Same goes for STD testing. I’ve had parents call back in a few days for these test results. Again, positive or negative, I can’t disclose if the parent knows the test was performed. If the parent doesn’t know the test was performed, I can’t even disclose they had the test.

Can they get the results through medical records? This is iffy. An astute medical records department will be savvy enough not to disclose but I can see this being a potential gap in the system.

Also, when the insurance bill arrives, the test may be disclosed on that. Or, the parent may call the hospital billing department and ask specifically what test was run. This may be a potential way for them to learn about the test. But again, billing personnel don’t have access to lab results.

I want to make clear that all ER professionals I know will make every effort to get the teen to disclose the results to their parent. Other potential areas of conflict. What if the parent is a drug user? An abuser? What should the ER team do then?

ED Treatment: Peds versus Vehicle (2/2)

We’re continuing with Mart’s question. Briefly from last post, a 16 y/o has been struck by a car. What would medical treatment be? She bounces off the hood and these are her injuries. Her elbow stung and her right leg turned back and blue almost instantly. Right hand is swollen. Her shin looked like a giant Easter egg lived under its skin.
EMS Response: Dianna

Contusion is the medical term for bruise. Contused areas don’t color immediately; it takes time – hours to days, sometimes only minutes depending on the injury and how easily the patient bruises, so include in her dialogue she bruises easily, but have most of the coloring appear later (not at the scene). However, patients feel contused pain immediately and a hematoma (mass swelling) can develop within seconds or minutes. The Easter egg you describe is called a hematoma.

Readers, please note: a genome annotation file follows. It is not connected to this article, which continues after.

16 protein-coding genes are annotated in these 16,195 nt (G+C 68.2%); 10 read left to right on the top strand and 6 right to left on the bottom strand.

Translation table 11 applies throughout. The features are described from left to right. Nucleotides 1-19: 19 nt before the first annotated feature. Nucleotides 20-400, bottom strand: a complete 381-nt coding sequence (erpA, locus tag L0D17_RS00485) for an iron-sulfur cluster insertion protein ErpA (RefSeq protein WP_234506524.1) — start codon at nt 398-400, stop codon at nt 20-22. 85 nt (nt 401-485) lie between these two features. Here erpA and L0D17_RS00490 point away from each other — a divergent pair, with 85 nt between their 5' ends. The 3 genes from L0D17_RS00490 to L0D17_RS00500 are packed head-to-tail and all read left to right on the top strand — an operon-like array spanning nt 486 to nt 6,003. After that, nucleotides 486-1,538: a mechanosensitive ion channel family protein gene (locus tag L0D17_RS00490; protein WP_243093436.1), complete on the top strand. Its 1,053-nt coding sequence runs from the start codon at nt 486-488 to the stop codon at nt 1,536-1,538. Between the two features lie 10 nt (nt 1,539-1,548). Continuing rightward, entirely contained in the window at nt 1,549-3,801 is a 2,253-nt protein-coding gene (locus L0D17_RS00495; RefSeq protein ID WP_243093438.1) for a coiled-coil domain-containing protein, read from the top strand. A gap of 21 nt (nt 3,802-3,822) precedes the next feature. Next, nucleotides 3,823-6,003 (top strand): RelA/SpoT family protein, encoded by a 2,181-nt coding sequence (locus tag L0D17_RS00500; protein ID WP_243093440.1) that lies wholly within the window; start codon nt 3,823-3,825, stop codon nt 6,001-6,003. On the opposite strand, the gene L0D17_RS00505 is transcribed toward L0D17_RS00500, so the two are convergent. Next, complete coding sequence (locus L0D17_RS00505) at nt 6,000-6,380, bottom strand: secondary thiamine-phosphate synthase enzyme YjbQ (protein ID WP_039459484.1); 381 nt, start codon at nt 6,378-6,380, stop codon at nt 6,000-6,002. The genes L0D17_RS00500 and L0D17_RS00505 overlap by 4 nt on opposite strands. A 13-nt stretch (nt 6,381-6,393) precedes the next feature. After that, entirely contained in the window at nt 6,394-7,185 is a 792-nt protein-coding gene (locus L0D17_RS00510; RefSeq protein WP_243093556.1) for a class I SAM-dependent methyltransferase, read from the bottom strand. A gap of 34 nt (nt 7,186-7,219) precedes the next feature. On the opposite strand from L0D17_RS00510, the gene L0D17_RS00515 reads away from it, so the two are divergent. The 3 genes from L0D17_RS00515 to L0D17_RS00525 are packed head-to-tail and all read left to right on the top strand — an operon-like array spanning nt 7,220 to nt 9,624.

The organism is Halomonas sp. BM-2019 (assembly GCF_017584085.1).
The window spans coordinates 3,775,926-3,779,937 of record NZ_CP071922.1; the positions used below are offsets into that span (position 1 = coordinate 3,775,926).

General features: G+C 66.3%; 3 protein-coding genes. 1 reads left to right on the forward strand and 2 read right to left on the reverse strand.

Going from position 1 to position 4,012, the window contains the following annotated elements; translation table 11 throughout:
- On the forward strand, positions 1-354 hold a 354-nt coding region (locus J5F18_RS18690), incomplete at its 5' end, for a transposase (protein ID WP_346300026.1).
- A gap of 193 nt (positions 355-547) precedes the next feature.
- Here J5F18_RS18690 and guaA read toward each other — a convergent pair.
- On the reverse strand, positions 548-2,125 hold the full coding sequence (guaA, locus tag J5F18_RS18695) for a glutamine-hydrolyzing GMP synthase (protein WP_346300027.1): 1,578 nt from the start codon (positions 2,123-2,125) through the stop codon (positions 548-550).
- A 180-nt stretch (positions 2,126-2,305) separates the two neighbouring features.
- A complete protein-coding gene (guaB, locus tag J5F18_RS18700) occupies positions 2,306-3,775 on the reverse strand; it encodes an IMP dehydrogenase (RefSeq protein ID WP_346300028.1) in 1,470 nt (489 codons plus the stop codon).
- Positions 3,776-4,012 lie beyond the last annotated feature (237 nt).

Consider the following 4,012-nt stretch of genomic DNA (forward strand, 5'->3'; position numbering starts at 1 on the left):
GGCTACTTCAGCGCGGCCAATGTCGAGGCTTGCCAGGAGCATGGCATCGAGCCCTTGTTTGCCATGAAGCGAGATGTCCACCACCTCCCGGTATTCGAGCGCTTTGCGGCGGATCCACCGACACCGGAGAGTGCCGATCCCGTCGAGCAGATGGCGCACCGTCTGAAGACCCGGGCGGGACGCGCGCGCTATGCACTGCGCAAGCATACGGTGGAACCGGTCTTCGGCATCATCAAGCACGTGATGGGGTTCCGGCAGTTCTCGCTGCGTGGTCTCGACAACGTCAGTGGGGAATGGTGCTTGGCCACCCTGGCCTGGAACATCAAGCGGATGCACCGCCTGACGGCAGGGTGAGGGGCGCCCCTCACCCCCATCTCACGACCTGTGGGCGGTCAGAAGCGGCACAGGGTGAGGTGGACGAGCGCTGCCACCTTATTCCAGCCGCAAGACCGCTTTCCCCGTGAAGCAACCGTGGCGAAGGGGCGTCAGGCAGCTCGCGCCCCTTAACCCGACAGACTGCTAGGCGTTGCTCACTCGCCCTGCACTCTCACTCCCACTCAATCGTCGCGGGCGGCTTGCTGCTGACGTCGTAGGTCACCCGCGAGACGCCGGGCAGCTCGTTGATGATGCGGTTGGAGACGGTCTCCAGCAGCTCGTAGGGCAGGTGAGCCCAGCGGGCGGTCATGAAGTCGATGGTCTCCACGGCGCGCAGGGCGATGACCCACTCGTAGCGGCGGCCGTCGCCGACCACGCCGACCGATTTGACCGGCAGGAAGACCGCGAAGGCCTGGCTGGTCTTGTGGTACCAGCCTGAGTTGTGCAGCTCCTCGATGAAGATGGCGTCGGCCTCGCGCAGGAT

Like human crutches, we’ll assist her inside the ambulance or we’ll place her on our stretcher and wheel her inside our ambulance. We typically assist the walking wounded instead of using the stretcher. Once inside our ambulance, I’ll ask her to lie on the stretcher. I’ll hook her up to our cardiac monitor to obtain a 12-lead just to verify her heart is functioning normal (heart rhythm is normal).
I’ll insert her index finger in a pulse ox to obtain her SPO2 level (blood oxygen saturation). I’ll calculate her breathing rate and heart rate and I’ll take her blood pressure and evaluate her skin and pupils. I’ll perform a rapid trauma assessment, head to toe, to ascertain full extent of injury.
I’ll disinfect all abrasions and control any bleeding. I’ll splint any suspected fractured bones or joints. We’ll offer her Fentanyl (pain reliever) but we’ll only administer it if she allows us to transport her — we can’t inject pain meds and then leave the patient (not transport to an ED).   
To clear the patient of C-spine immobilization: I’ll perform an examination of her neck, spine and all extremities, and if she denies any pain, tingling or numbness and I find no abnormalities, then it’s suspected the patient didn’t suffer any neck or back injury, thus no cervical collar or back boarding is necessary.
ER Care: Jordyn
When the patient arrives in the ED, if they are able to walk (a patient in C-spine precautions precludes this), we first obtain a weight. This is important in pediatrics because medications are dose dependent on that weight.
We’ll take report from the ambulance crew. Set of vital signs. Connect to a monitor. Assess pain level. Check IV site to make sure it is patent (lines can come out upon patient movement/transfer). Check splints to make sure distal part of extremity is getting good blood flow. The nurse will listen to her heart and lungs. Quick neuro exam. We’ll likely x-ray the right elbow, right hand and right lower leg. Even though suspicion of fracture might be minimal, the ED doctor has to disprove otherwise. Wounds cleaned and dressed.
Tetanus shot if none in the last five years. This is done for injuries that break the skin. Otherwise, you’re okay for ten years.
If the area is fractured, a splint will be applied. If no fracture, an ace wrap may be applied for comfort. It is important to note that often we will splint even if the x-ray is negative. This is both for support, comfort and compression. And also if the radiologist comes back and reads it as positive. The patient is instructed to leave the splint in place for about a week and if the extremity is still bothersome, to seek another evaluation of the injury. Some fractures won’t show up on x-ray initially but will later when they begin to calcify.
The patient is sent home with R.I.C.E instructions. Rest. Ice. Compression (leave your splint on). And Elevate. Generally, over-the-counter Ibuprofen is sufficient for pain control.